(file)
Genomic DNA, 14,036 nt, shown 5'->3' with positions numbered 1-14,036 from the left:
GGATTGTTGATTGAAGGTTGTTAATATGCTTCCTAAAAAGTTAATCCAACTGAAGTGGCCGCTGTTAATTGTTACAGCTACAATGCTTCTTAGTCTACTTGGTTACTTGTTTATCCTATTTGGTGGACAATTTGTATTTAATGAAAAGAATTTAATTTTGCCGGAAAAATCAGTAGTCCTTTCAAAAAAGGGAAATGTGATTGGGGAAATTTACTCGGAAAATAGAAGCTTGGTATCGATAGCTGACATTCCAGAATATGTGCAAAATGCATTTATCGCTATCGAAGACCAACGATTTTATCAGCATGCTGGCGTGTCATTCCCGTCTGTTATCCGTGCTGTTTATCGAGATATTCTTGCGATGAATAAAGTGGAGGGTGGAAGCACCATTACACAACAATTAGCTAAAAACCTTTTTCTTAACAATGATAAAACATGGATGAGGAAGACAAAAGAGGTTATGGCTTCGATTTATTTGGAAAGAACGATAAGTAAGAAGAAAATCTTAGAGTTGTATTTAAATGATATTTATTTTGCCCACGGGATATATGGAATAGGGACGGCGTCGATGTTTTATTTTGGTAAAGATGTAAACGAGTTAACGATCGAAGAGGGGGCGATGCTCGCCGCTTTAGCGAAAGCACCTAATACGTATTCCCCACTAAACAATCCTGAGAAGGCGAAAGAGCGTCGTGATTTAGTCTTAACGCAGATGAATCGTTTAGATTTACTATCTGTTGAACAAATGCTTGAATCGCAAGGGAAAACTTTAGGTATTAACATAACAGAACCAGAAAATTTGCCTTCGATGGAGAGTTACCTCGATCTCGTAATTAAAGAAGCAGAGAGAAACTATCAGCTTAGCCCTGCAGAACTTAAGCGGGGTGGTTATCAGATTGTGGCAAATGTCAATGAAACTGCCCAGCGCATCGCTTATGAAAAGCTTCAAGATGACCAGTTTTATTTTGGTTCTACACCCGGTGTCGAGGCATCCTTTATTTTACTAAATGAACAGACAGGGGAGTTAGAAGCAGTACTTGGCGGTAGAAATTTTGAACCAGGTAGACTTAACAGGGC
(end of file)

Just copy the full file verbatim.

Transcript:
Genomic DNA, 14,036 nt, shown 5'->3' with positions numbered 1-14,036 from the left:
GGATTGTTGATTGAAGGTTGTTAATATGCTTCCTAAAAAGTTAATCCAACTGAAGTGGCCGCTGTTAATTGTTACAGCTACAATGCTTCTTAGTCTACTTGGTTACTTGTTTATCCTATTTGGTGGACAATTTGTATTTAATGAAAAGAATTTAATTTTGCCGGAAAAATCAGTAGTCCTTTCAAAAAAGGGAAATGTGATTGGGGAAATTTACTCGGAAAATAGAAGCTTGGTATCGATAGCTGACATTCCAGAATATGTGCAAAATGCATTTATCGCTATCGAAGACCAACGATTTTATCAGCATGCTGGCGTGTCATTCCCGTCTGTTATCCGTGCTGTTTATCGAGATATTCTTGCGATGAATAAAGTGGAGGGTGGAAGCACCATTACACAACAATTAGCTAAAAACCTTTTTCTTAACAATGATAAAACATGGATGAGGAAGACAAAAGAGGTTATGGCTTCGATTTATTTGGAAAGAACGATAAGTAAGAAGAAAATCTTAGAGTTGTATTTAAATGATATTTATTTTGCCCACGGGATATATGGAATAGGGACGGCGTCGATGTTTTATTTTGGTAAAGATGTAAACGAGTTAACGATCGAAGAGGGGGCGATGCTCGCCGCTTTAGCGAAAGCACCTAATACGTATTCCCCACTAAACAATCCTGAGAAGGCGAAAGAGCGTCGTGATTTAGTCTTAACGCAGATGAATCGTTTAGATTTACTATCTGTTGAACAAATGCTTGAATCGCAAGGGAAAACTTTAGGTATTAACATAACAGAACCAGAAAATTTGCCTTCGATGGAGAGTTACCTCGATCTCGTAATTAAAGAAGCAGAGAGAAACTATCAGCTTAGCCCTGCAGAACTTAAGCGGGGTGGTTATCAGATTGTGGCAAATGTCAATGAAACTGCCCAGCGCATCGCTTATGAAAAGCTTCAAGATGACCAGTTTTATTTTGGTTCTACACCCGGTGTCGAGGCATCCTTTATTTTACTAAATGAACAGACAGGGGAGTTAGAAGCAGTACTTGGCGGTAGAAATTTTGAACCAGGTAGACTTAACAGGGC